The House at Pig Corner

When we decided to stay in France for a bit, we looked around for a house to buy. We wanted something to call home for a few years. In the short time we had been in France we found we liked the old Gascon farmhouses better than anything else out here. They follow a set of basic principles:

  • South-facing to capture the sun
  • Two stories tall
  • Few windows on North side, often none
  • A barn on the West side to form an L and protect the front of the house from the weather
  • A central hallway on both floors, staircase in the hallway
  • Rooms off the central hallway
  • Most are one or two rooms deep
  • Massive walls that can be a meter thick
  • Wall quality varies from beautiful river rock to mud
  • Any bathrooms and kitchens have been installed after initial construction
  • Floors are often clay tile lying on dirt, although some examples have just the dirt floor
  • Usually built in the 1800s although we did see a couple of pre-Revolutionary houses

This example is a 2-bed. It has one room each side of the hallway on both floors. The walls and roof are good, but the interior has not been worked on in decades and the windows are trashed. The shutters are missing.

 

paris plus 683

 

We wanted something like the house above, but a little bigger with some good land around it: maybe we’d raise some chickens and pigs. We were happy to do renovation work so long as the bones of the house were good. We had plenty of time on our hands with the kids in school and not a lot to do, so why not do some work? In the months we looked you think we’d find lots that were candidates. It turned out that we found only three.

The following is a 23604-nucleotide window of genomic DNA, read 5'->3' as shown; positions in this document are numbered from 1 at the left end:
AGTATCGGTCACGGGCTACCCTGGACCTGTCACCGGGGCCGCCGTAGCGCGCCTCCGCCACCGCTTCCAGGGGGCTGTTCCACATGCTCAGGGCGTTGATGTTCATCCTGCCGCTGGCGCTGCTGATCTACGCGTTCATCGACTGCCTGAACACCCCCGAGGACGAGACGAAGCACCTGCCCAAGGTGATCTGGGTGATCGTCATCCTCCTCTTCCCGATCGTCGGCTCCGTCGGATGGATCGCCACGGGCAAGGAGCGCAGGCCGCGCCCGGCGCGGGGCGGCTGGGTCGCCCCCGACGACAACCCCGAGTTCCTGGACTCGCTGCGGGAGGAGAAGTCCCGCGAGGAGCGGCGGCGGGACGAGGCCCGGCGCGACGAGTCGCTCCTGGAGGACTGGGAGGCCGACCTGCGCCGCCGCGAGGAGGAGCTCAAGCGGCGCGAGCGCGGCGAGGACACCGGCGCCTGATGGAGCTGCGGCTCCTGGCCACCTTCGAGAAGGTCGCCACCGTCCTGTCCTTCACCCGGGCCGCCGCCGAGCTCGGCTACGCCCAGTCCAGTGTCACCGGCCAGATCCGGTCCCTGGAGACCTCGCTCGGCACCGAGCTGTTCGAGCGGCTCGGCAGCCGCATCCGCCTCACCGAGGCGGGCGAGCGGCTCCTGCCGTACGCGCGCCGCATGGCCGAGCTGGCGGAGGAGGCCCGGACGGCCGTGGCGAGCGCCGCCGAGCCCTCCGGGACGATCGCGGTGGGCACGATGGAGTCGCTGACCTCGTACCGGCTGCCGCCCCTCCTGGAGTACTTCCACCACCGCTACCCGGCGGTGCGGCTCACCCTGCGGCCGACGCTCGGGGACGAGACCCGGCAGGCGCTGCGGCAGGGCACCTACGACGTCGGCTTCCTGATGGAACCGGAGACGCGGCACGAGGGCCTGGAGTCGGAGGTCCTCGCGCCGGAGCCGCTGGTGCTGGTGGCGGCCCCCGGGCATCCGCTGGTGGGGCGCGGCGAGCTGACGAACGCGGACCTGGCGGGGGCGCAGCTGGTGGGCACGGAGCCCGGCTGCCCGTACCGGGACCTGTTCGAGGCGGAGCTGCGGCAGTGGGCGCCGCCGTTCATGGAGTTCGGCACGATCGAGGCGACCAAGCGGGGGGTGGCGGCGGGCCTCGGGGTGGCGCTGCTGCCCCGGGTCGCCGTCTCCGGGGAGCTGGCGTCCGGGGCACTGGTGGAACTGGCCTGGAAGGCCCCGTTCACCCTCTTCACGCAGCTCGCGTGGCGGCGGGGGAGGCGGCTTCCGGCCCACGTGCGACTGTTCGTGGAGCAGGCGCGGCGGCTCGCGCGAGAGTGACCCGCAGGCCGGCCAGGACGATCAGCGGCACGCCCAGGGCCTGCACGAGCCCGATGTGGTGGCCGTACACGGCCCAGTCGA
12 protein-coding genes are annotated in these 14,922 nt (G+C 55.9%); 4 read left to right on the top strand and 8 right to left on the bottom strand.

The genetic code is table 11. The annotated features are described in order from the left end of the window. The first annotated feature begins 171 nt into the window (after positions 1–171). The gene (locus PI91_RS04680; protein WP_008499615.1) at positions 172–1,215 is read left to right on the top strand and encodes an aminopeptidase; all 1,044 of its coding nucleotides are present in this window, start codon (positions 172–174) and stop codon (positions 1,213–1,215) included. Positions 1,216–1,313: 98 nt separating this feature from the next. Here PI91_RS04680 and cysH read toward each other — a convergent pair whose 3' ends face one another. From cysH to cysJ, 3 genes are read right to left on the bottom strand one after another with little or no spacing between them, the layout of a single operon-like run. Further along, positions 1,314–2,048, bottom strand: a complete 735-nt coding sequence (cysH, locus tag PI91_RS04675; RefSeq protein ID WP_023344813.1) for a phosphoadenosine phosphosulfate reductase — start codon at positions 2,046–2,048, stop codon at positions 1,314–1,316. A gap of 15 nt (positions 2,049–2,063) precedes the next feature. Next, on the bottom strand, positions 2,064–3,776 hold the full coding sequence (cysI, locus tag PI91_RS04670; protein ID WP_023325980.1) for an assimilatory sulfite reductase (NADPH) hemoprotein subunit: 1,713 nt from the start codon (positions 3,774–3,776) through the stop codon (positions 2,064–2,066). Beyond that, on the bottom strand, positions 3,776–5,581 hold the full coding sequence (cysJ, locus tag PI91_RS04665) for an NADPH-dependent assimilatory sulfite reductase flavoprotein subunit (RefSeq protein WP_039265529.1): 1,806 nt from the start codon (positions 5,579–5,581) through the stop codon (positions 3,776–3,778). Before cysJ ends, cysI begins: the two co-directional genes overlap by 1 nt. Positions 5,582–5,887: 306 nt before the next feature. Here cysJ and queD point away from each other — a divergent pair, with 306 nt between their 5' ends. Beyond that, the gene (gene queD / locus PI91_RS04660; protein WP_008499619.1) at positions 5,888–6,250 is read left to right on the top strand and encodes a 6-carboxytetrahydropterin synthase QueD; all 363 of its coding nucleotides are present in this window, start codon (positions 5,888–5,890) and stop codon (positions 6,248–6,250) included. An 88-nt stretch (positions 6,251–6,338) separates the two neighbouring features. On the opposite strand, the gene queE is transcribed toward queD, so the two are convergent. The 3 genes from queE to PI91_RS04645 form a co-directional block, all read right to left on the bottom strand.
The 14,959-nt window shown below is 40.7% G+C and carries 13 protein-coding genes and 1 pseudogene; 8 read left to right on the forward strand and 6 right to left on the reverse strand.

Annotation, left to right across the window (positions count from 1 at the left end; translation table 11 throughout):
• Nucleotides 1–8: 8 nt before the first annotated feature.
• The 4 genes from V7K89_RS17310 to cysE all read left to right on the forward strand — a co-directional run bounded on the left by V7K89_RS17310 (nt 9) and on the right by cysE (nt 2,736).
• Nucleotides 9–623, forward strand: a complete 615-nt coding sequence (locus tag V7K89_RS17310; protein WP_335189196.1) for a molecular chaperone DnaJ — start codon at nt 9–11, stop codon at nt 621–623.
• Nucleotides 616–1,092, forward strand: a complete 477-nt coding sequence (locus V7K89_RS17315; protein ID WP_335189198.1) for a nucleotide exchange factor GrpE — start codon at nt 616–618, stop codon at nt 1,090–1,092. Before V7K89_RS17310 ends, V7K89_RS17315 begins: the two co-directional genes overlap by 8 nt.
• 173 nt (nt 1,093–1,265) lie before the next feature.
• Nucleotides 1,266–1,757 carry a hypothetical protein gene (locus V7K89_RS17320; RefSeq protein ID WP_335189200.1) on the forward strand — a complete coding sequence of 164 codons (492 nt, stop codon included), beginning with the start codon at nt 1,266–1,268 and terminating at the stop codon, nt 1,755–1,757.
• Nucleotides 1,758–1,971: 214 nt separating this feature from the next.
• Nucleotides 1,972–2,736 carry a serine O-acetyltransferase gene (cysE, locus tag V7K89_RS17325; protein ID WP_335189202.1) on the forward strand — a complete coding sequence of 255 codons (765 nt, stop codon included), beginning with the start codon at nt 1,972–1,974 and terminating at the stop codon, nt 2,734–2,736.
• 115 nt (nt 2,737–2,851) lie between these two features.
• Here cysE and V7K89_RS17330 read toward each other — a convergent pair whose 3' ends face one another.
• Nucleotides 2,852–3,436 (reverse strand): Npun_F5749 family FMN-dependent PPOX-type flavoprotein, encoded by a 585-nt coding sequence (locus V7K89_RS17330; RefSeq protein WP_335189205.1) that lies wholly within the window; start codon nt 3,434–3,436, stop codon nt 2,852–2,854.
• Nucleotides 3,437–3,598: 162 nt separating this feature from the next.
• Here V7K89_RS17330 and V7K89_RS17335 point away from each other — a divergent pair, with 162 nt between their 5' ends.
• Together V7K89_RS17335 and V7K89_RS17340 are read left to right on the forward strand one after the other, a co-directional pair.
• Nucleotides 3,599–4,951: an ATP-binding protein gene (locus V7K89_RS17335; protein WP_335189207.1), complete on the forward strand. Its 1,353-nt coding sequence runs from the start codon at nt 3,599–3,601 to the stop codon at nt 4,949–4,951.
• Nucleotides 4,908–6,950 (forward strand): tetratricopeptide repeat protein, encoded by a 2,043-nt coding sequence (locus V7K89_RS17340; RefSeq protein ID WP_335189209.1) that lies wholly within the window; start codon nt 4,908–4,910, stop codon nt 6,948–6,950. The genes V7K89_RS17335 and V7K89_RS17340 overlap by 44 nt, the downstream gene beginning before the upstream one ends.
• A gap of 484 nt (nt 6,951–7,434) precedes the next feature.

Lucienne's House 002

 

One of the first houses we saw was excellent. We found it by word of mouth before it went on the market. It was small with only three bedrooms, but we’d live with that because the house was in good condition and the the surrounding land was great. In the photo above you can see the maintenance that has gone in to this old place (1833-1855). The piggery alone would have kept the kids entertained for half the summer. We called it the House at Pig Corner.

 

Lucienne's House 067

 

We exchanged prices and were a hundred thousand Euros apart. I looked the seller in the eye and knew we were never going to agree on price. Too bad, it was the only good house we found for sale in our village.

 

Lucienne's House 021

 

So we started searching further away from home. As it stands, the House at Pig Corner hasn’t sold. I cycle past it all the time. The lovely lady who lives there has changed her mind about moving. Good for you, Lucienne!

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